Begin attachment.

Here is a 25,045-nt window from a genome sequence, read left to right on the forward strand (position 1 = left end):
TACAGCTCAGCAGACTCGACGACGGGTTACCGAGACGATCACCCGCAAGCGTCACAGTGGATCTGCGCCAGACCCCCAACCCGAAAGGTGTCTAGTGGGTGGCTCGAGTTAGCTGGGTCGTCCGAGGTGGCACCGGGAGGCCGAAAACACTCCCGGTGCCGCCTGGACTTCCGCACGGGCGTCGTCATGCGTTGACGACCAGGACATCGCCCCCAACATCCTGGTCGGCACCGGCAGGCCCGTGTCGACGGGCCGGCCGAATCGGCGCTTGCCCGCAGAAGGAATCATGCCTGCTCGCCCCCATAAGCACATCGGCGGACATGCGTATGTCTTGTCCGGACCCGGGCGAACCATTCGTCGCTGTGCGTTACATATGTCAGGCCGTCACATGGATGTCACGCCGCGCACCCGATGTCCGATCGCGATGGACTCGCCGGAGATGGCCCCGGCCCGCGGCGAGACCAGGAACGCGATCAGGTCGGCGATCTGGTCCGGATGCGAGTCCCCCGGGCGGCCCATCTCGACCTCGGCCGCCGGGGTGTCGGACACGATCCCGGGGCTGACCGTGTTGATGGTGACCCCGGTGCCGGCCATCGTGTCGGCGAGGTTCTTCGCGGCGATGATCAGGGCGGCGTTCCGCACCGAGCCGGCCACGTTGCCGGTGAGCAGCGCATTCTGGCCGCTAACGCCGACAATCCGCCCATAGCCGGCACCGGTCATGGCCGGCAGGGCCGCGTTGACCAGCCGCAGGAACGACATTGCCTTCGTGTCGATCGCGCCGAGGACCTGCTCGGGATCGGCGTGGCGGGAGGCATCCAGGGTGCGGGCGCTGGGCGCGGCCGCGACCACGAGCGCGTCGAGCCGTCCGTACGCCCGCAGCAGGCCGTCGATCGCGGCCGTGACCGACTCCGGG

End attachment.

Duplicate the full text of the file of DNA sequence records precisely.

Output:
Here is a 25,045-nt window from a genome sequence, read left to right on the forward strand (position 1 = left end):
TACAGCTCAGCAGACTCGACGACGGGTTACCGAGACGATCACCCGCAAGCGTCACAGTGGATCTGCGCCAGACCCCCAACCCGAAAGGTGTCTAGTGGGTGGCTCGAGTTAGCTGGGTCGTCCGAGGTGGCACCGGGAGGCCGAAAACACTCCCGGTGCCGCCTGGACTTCCGCACGGGCGTCGTCATGCGTTGACGACCAGGACATCGCCCCCAACATCCTGGTCGGCACCGGCAGGCCCGTGTCGACGGGCCGGCCGAATCGGCGCTTGCCCGCAGAAGGAATCATGCCTGCTCGCCCCCATAAGCACATCGGCGGACATGCGTATGTCTTGTCCGGACCCGGGCGAACCATTCGTCGCTGTGCGTTACATATGTCAGGCCGTCACATGGATGTCACGCCGCGCACCCGATGTCCGATCGCGATGGACTCGCCGGAGATGGCCCCGGCCCGCGGCGAGACCAGGAACGCGATCAGGTCGGCGATCTGGTCCGGATGCGAGTCCCCCGGGCGGCCCATCTCGACCTCGGCCGCCGGGGTGTCGGACACGATCCCGGGGCTGACCGTGTTGATGGTGACCCCGGTGCCGGCCATCGTGTCGGCGAGGTTCTTCGCGGCGATGATCAGGGCGGCGTTCCGCACCGAGCCGGCCACGTTGCCGGTGAGCAGCGCATTCTGGCCGCTAACGCCGACAATCCGCCCATAGCCGGCACCGGTCATGGCCGGCAGGGCCGCGTTGACCAGCCGCAGGAACGACATTGCCTTCGTGTCGATCGCGCCGAGGACCTGCTCGGGATCGGCGTGGCGGGAGGCATCCAGGGTGCGGGCGCTGGGCGCGGCCGCGACCACGAGCGCGTCGAGCCGTCCGTACGCCCGCAGCAGGCCGTCGATCGCGGCCGTGACCGACTCCGGG